Late, wet spring delays sporting events
Cold weather, saturated playing fields keep athletes waiting
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Hey there, time traveller!
This article was published 22/04/2022 (408 days ago), so information in it may no longer be current.
Kent Kamenz has been the regional director for Slo-Pitch National in Manitoba for more than 20 years. But owing to the province’s never-ending winter, this season will begin later than in any other year he can recall (the 2020 pandemic year not included, of course).
Thanks a lot, Mother Nature.
“Truthfully, we were supposed to have our very first tournament this weekend. Obviously, that was cancelled about three weeks ago because we saw the writing on the wall,” Kamenz told the Free Press.
“So, this weekend and next weekend were supposed to be our first two weekends for tournaments, you know, get the teams out there and get them kind of ready for their leagues. We’ve obviously cancelled those two and now we’ve pushed everything back to May 14 and May 15 for tournaments.
“But for the leagues, they’ve already pushed things back at least one more week and they’ll play it by ear of course to see what happens in the next little while.”
The COVID-19 pandemic isn’t over. But with no health restrictions in Manitoba, things were to be quite a bit easier for local sports organizers. But an extended winter has changed all that.
“I’ve talked to some of the league convenors, and they’ve actually be really good about it. They said, ‘You know, we’ve had to deal with COVID, and this is just one more shot at us,’ even though they’re not related, of course,” Kamenz said.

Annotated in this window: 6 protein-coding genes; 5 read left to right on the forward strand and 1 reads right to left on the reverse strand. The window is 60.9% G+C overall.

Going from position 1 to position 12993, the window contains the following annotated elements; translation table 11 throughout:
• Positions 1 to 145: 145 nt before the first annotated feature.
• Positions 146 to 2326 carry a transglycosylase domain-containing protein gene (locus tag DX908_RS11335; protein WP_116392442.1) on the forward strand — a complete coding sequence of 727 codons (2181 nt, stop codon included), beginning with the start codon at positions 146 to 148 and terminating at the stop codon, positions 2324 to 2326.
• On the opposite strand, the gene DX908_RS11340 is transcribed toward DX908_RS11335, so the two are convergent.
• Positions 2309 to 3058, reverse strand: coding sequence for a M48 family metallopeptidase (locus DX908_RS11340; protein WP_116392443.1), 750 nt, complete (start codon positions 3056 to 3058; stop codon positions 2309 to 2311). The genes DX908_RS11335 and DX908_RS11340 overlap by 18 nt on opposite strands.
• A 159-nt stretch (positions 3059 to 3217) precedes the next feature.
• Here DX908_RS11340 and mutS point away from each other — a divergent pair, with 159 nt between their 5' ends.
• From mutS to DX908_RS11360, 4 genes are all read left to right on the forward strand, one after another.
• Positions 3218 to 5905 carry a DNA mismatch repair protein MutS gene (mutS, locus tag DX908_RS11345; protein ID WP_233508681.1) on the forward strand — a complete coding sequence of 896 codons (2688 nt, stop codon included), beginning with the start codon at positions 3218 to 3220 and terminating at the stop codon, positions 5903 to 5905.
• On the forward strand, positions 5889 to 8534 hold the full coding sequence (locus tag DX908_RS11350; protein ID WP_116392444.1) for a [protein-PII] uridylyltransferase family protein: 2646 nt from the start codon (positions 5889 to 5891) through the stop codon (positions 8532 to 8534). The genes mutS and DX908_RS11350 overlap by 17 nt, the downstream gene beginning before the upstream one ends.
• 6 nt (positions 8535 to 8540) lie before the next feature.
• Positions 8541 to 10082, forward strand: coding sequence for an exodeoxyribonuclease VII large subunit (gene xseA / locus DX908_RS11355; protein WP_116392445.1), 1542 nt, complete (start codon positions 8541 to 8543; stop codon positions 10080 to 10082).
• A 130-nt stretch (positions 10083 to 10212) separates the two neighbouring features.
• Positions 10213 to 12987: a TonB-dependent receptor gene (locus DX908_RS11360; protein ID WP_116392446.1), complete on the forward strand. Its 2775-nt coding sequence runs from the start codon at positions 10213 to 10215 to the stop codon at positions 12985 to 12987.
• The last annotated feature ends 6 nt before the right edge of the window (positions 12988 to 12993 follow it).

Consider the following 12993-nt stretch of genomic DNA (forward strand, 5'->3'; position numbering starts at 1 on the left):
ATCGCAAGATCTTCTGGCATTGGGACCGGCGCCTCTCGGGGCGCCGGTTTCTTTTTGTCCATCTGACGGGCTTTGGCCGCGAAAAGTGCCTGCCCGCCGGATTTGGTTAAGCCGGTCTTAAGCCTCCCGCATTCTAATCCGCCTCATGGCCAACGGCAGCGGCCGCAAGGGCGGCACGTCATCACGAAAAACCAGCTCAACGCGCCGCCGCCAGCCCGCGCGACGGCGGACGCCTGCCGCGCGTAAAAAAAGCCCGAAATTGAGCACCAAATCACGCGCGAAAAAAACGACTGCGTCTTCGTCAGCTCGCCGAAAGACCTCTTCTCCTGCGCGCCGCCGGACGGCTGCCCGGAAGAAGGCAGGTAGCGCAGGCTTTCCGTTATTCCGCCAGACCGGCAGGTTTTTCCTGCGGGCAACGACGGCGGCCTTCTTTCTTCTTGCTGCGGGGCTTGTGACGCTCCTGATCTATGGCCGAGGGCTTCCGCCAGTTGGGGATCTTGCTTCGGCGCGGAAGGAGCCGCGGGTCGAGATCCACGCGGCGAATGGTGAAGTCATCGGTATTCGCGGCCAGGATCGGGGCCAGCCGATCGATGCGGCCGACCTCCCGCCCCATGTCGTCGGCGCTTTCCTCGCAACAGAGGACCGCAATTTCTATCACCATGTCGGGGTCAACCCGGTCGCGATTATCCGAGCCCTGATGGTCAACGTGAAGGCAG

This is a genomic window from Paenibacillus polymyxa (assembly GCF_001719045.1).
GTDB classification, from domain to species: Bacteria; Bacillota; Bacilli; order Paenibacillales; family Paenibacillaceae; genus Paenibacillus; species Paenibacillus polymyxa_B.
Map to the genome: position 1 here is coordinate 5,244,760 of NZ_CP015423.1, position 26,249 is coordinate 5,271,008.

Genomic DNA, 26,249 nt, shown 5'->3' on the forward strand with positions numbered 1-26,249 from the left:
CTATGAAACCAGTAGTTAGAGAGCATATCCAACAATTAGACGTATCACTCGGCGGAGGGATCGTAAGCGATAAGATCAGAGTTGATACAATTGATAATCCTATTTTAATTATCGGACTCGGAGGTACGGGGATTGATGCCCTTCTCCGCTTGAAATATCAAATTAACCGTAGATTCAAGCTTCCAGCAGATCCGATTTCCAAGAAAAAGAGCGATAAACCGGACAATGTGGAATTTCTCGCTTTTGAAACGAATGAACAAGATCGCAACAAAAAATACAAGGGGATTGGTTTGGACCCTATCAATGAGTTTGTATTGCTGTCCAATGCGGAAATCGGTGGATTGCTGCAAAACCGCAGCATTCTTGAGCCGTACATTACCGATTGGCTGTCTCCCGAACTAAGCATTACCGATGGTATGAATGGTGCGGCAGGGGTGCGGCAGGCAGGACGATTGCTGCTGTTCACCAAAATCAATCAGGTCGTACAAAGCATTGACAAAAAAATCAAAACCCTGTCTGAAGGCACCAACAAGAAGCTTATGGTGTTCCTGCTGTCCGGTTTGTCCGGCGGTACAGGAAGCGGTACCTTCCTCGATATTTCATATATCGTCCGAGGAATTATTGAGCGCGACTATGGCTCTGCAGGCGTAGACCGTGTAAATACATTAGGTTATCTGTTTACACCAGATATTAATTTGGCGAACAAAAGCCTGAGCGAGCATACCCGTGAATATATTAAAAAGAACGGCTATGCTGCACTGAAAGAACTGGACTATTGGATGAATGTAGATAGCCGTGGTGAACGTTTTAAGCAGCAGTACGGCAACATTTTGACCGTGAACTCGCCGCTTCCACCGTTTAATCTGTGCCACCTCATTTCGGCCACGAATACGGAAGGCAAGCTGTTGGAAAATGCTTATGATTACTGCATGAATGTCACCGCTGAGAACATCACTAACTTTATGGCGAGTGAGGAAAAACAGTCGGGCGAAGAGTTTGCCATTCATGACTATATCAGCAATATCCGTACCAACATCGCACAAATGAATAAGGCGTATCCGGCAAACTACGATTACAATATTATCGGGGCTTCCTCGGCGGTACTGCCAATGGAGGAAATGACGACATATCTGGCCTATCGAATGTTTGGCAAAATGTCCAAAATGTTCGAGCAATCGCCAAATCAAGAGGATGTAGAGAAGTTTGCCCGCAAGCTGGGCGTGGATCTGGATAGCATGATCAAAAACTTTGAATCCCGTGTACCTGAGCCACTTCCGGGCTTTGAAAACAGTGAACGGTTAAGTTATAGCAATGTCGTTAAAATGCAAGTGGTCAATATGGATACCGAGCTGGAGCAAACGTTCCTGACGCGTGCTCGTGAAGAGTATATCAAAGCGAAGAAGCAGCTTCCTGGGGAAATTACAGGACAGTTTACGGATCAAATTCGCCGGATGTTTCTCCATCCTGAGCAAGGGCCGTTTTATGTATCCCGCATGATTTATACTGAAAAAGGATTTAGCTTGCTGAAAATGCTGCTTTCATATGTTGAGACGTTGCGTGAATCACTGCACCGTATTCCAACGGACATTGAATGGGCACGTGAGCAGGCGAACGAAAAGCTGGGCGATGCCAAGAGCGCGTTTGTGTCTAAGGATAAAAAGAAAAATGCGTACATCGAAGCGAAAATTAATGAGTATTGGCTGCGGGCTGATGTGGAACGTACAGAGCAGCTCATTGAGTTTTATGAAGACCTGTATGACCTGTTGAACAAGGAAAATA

“But everyone’s been good about it. Everyone’s just waiting to get back onto the fields and playing the game that they love.”
That includes kids, who seemingly can’t catch a break with COVID-19 interruptions and now weather getting in the way. The Winnipeg Youth Soccer Association (WYSA) was forced to push its season back until at least May 9.
“I don’t know if you recall last year, but we had all that smoke here from the fires from a province over. I don’t like using this phrase, but it was true, it was almost a perfect storm. We finally got the OK to kick off after pushing things and adjusting, and then we had to cancel the first night cause of smoke,” WYSA executive director Scott Dixon said this week.
“I can’t help but chuckle a little bit when things are moving back and there’s another Colorado low on the way. I don’t know why the soccer gods have it out for us, but we’re doing our best.”
Luckily for Dixon, the soccer parents recognize that.
“For the most part, everyone understands, especially with how we were able to deliver the message as well, because we consulted with the city and our member clubs to make sure that the fields are ready,” Dixon said.
“So, the information that we provided to the soccer community was based on consulting with the people who are in the trenches, so to speak, who are involved with the fields day to day. It was received well.”
Last year, the WYSA had just 40 per cent of its usual registration number. But participation has returned to normal levels in 2022, which makes sitting on the sidelines this time around even more frustrating.
“We don’t want our players to go out there if the fields aren’t ready. Their safety is No. 1, right? So, we need to make sure we’re good to go before we proceed,” said Dixon.
“Administratively, it’s been a bit of a crunch, unfortunately. You have your set timelines and then you’re adjusting with so many teams and so many convenors. But the soccer community, I gotta say, they’re so unbelievably resilient. They proved last year with COVID, we pushed our kickoff back probably six or seven times… and we made it work so I’m hoping the one week delay this year is easy for them.”
Eighteen years old and still in high school, Taylor got his start with the Free Press on June 1, 2011. Well, sort of...